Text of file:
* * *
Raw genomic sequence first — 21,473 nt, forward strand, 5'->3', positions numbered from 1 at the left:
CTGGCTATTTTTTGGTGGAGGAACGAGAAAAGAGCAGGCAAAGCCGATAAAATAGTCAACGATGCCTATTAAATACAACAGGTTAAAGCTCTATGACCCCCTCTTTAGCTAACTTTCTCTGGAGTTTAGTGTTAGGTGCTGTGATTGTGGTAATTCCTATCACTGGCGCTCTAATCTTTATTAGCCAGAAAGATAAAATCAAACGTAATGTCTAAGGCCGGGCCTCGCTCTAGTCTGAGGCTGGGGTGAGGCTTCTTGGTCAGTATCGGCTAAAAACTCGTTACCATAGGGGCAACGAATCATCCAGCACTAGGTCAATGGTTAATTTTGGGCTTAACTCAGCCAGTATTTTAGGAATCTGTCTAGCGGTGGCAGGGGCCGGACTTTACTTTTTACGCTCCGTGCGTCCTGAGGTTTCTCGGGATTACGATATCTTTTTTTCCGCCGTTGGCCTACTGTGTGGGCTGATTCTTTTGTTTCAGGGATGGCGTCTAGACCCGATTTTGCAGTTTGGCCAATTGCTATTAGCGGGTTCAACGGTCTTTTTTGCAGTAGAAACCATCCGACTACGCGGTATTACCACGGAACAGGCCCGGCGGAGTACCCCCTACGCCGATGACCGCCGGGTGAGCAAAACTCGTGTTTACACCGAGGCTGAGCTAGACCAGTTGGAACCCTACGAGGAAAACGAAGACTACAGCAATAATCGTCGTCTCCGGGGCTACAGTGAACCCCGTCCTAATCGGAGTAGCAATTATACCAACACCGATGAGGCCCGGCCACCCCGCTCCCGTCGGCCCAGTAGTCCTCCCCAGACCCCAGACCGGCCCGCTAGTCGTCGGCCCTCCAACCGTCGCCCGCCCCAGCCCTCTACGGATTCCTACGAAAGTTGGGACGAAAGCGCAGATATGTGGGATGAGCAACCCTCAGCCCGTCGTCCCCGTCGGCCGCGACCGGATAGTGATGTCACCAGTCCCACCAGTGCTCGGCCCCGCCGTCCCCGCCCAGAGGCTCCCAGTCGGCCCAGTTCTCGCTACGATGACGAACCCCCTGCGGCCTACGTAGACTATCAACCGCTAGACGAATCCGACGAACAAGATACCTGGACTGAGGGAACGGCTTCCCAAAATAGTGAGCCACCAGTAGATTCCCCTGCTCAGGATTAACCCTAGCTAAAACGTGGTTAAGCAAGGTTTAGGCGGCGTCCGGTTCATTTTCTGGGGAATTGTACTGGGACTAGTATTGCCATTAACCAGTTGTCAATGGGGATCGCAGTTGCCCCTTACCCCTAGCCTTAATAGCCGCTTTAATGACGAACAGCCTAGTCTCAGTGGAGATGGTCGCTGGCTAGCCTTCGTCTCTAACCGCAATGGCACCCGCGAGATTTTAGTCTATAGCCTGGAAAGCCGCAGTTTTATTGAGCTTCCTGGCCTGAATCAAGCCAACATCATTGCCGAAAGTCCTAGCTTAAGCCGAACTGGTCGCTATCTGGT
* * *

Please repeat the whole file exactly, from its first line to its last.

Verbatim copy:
Raw genomic sequence first — 21,473 nt, forward strand, 5'->3', positions numbered from 1 at the left:
CTGGCTATTTTTTGGTGGAGGAACGAGAAAAGAGCAGGCAAAGCCGATAAAATAGTCAACGATGCCTATTAAATACAACAGGTTAAAGCTCTATGACCCCCTCTTTAGCTAACTTTCTCTGGAGTTTAGTGTTAGGTGCTGTGATTGTGGTAATTCCTATCACTGGCGCTCTAATCTTTATTAGCCAGAAAGATAAAATCAAACGTAATGTCTAAGGCCGGGCCTCGCTCTAGTCTGAGGCTGGGGTGAGGCTTCTTGGTCAGTATCGGCTAAAAACTCGTTACCATAGGGGCAACGAATCATCCAGCACTAGGTCAATGGTTAATTTTGGGCTTAACTCAGCCAGTATTTTAGGAATCTGTCTAGCGGTGGCAGGGGCCGGACTTTACTTTTTACGCTCCGTGCGTCCTGAGGTTTCTCGGGATTACGATATCTTTTTTTCCGCCGTTGGCCTACTGTGTGGGCTGATTCTTTTGTTTCAGGGATGGCGTCTAGACCCGATTTTGCAGTTTGGCCAATTGCTATTAGCGGGTTCAACGGTCTTTTTTGCAGTAGAAACCATCCGACTACGCGGTATTACCACGGAACAGGCCCGGCGGAGTACCCCCTACGCCGATGACCGCCGGGTGAGCAAAACTCGTGTTTACACCGAGGCTGAGCTAGACCAGTTGGAACCCTACGAGGAAAACGAAGACTACAGCAATAATCGTCGTCTCCGGGGCTACAGTGAACCCCGTCCTAATCGGAGTAGCAATTATACCAACACCGATGAGGCCCGGCCACCCCGCTCCCGTCGGCCCAGTAGTCCTCCCCAGACCCCAGACCGGCCCGCTAGTCGTCGGCCCTCCAACCGTCGCCCGCCCCAGCCCTCTACGGATTCCTACGAAAGTTGGGACGAAAGCGCAGATATGTGGGATGAGCAACCCTCAGCCCGTCGTCCCCGTCGGCCGCGACCGGATAGTGATGTCACCAGTCCCACCAGTGCTCGGCCCCGCCGTCCCCGCCCAGAGGCTCCCAGTCGGCCCAGTTCTCGCTACGATGACGAACCCCCTGCGGCCTACGTAGACTATCAACCGCTAGACGAATCCGACGAACAAGATACCTGGACTGAGGGAACGGCTTCCCAAAATAGTGAGCCACCAGTAGATTCCCCTGCTCAGGATTAACCCTAGCTAAAACGTGGTTAAGCAAGGTTTAGGCGGCGTCCGGTTCATTTTCTGGGGAATTGTACTGGGACTAGTATTGCCATTAACCAGTTGTCAATGGGGATCGCAGTTGCCCCTTACCCCTAGCCTTAATAGCCGCTTTAATGACGAACAGCCTAGTCTCAGTGGAGATGGTCGCTGGCTAGCCTTCGTCTCTAACCGCAATGGCACCCGCGAGATTTTAGTCTATAGCCTGGAAAGCCGCAGTTTTATTGAGCTTCCTGGCCTGAATCAAGCCAACATCATTGCCGAAAGTCCTAGCTTAAGCCGAACTGGTCGCTATCTGGT